What you don’t know about remote work.

You are thinking about working remotely. 

Why? It’s in the news daily. Whether it’s the flu or current unknown virus, it impacts your daily life. 

Are you ready to work and lead remotely?

What’s the first thing you think about when considering remote work?

The Tangibles?

Most people think about technology. Do I have a reliable internet connection? Do I have a computer or device that will let me do my work from anywhere? Do I have secure access to my data, my work? 

Next you think about location. Finding a quiet place to work while your kids are out of school is another challenge. Setting yourself up at the kitchen table or on the sofa in front of the big screen TV aren’t the best options.

These and other tangibles are important, but they are not what stand in your way of being a productive remote leader or worker.

What you don’t know about remote work:

The Intangibles?

What is it most leaders and workers underestimate when going remote?

Two domains: processes and mindset.


Processes include your everyday business activities. Assuming you can take your existing way of working and transfer it from co-located team to a disbursed team a mistake.

It’s easier to adapt those written processes to remote work, but what about the unwritten way business gets done in your organization? The culture? How easy is it to transfer that to a disbursed organization?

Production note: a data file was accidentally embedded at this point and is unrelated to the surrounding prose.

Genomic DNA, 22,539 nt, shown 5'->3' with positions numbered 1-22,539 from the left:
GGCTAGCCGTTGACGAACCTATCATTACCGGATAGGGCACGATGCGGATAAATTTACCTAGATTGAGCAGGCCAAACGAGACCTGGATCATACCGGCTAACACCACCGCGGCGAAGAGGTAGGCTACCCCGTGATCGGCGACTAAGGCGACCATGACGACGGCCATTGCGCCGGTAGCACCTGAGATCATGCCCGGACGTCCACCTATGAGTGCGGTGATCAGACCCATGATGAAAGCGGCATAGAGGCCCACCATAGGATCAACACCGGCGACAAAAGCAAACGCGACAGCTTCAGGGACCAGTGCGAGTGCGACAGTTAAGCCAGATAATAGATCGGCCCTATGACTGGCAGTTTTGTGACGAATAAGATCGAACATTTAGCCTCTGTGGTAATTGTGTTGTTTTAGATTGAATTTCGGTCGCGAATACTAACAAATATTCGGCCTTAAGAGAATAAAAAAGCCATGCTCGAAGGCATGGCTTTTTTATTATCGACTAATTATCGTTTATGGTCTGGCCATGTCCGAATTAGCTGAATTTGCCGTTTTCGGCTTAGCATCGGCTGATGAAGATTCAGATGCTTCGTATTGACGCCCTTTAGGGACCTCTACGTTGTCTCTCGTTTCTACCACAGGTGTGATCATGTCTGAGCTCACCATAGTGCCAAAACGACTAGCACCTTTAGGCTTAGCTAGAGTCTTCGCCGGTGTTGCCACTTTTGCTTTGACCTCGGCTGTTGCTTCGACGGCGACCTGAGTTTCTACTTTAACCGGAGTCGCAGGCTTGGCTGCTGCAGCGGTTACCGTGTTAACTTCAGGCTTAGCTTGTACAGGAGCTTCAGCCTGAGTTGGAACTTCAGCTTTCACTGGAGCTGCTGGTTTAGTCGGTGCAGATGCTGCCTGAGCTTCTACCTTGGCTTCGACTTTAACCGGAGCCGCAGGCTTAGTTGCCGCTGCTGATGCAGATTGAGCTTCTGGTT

-The spontaneous conversation in the coffee room that helps you solve a problem you’ve been working on or inspires an innovative idea;

– Seeing a co-worker walk past your office suddenly reminds you of a project they did and how you need to include their perspective in this new project;

– Walking that proposal from office to office to expedite it in record time;

These are all examples of the unwritten way your organization does business that will not translate to remote work.


Your and your team’s mindset is of even more concern when going remote. No longer can you walk by someone’s office and notice the concerned look on their face. Nor can you celebrate a win by exchanging a spontaneously high five.

More than technology and processes, we underestimate how working remotely impacts our ability to focus, manage stress, self-motivate, and stay engaged. 

The initial transition to remote work is stressful for many reasons. First is the reason for going remote unexpectedly. Second is the stress of change itself. Third is the noticeable absence of support and energy from daily human interaction.

Do not underestimate the impact of remote work on your mindset or your team’s.

People, processes, technology are all three critical domains of work. As you consider remote work, either as an individual or an organization, make sure you look at all domains thoroughly. 

How? Invite the right people to the discussion as you design your remote work.

How do I know? I’ve transitioned and experienced the road blocks. I’ve been working remotely for more than a decade and have consulted others on the transition from co-location to anywhere working. I can help you transition more smoothly.

If you want to talk more about going remote, schedule a call with me